This week's security events include news of the WordPress Development team releasing a patch to fix a serious security vulnerability, Microsoft patching eight critical vulnerabilities, an update for QuickTime from Apple, and a report that pegs Japan at the forefront of... Internet attack traffic.
WordPress vulnerable to malicious password resets
An error involving the truncation of SQL columns makes it possible for WordPress sites that allow open registration to overwrite the passwords of existing users. While annoying by itself, the problem escalates into a potentially exploitable situation when leveraged in combination with weaknesses in the mt_rand() random number generator. The result is that it could be used to predict the new password to hack into WordPress installations.
This problem was discovered by Stefan Esser and affects WordPress 2.6.1 and all earlier versions. While WordPress developers say the attack is difficult to accomplish, the associated risk is sufficient for them to release an update.
As such, all users are strongly urged to upgrade to 2.6.2, which also fixes a number of other bugs.
Microsoft patches eight critical vulnerabilities
Patch Tuesday this week saw Microsoft resolving eight critical vulnerabilities via four security updates for Windows, Microsoft Office, Windows Media Player, Internet Explorer 6, and SQL Server, among other programs.
The one that experts consider the most critical will be MS08-052, which fixes five vulnerabilities in the Graphical Device Interface (GDI+) component of Windows. Due to its pervasive implementation in Windows, this issue affects anything from Windows XP upwards.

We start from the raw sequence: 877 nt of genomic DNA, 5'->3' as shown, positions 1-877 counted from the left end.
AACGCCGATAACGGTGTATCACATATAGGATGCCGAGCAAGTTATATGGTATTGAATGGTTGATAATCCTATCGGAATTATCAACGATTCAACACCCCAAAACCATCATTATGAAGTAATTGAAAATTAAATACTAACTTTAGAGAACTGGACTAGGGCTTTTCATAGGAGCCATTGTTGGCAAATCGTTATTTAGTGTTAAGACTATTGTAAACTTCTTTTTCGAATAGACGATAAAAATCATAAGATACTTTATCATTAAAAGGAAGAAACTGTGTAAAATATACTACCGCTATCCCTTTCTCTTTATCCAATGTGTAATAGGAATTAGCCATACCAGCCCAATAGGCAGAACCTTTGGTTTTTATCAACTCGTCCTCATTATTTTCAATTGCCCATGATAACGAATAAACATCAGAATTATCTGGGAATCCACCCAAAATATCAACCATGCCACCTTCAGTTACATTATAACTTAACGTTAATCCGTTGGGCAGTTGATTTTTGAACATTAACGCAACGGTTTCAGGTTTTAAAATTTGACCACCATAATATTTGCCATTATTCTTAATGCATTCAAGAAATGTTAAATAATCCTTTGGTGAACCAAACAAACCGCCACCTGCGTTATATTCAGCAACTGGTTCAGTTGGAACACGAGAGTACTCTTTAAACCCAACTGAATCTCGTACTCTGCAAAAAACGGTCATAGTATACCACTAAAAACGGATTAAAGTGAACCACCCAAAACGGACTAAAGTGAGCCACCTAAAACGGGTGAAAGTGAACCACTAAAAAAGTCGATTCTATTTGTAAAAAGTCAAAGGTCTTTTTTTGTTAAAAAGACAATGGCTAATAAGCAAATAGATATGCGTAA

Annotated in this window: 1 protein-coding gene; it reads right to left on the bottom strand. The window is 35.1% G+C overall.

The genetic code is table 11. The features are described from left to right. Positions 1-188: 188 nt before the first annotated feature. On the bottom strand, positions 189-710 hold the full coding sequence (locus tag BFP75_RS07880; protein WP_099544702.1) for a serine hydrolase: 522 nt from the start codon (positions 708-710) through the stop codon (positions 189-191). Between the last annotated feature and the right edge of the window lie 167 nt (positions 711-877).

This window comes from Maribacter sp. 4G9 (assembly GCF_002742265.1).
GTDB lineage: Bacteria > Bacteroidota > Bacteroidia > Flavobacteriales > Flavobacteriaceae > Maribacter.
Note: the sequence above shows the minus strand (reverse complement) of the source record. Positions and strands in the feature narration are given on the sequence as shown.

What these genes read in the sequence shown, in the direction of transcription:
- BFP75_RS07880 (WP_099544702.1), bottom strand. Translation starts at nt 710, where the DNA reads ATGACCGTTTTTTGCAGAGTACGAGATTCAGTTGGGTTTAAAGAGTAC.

Hackers could exploit the GDI+ bugs by sending specially-crafted image files in a variety of formats — including EMF, GIF, WMF and BMG — to a user via e-mail, or by convincing users to visit sites that contain malicious image files. By triggering the vulnerabilities, attackers could then follow up with additional malware to hijack a system or steal data.
As usual, this month's updates should be automatically downloaded via Windows Update. You can read more about September's Security Bulletin here.
Apple patches QuickTime
Apple has released a new version of its QuickTime framework. Version 7.5.5 fixes a total of nine security vulnerabilities, with eight of them listed as critical. Only Windows systems are affected though. The bugs appear to be the result of poor programming in various components - such as the Indeo codec, and can be triggered by simply processing a malicious file.
You can read the report on the security content of QuickTime from Apple.
Akamai: Japan generates the most Internet attack traffic
A new study by network services provider Akamai shows that Japan accounted for a staggering 30% of all monitored Internet attack traffic in the second quarter of 2008.
The study, which was conducted by monitoring Akamai's global network of more than 30,000 servers, measured distributed denial-of-service attacks, Web site hacking attempts and DNS hijackings for 139 countries around the world. The United States had the second-highest percentage of attack traffic for the second quarter, at 21.5%, while China came in third at 16.8%.
While Japan does rank high in the high-speed broadband connections per capita, the report explicitly noted that "there does not appear to be a clear and obvious link between the high-speed connectivity and likelihood that a country is a leading source of attack traffic." South Korea and Sweden command the first and second position respectively. So what is happening now — a new Japanese trojan making its rounds?
Feel free to to discuss the various security events here.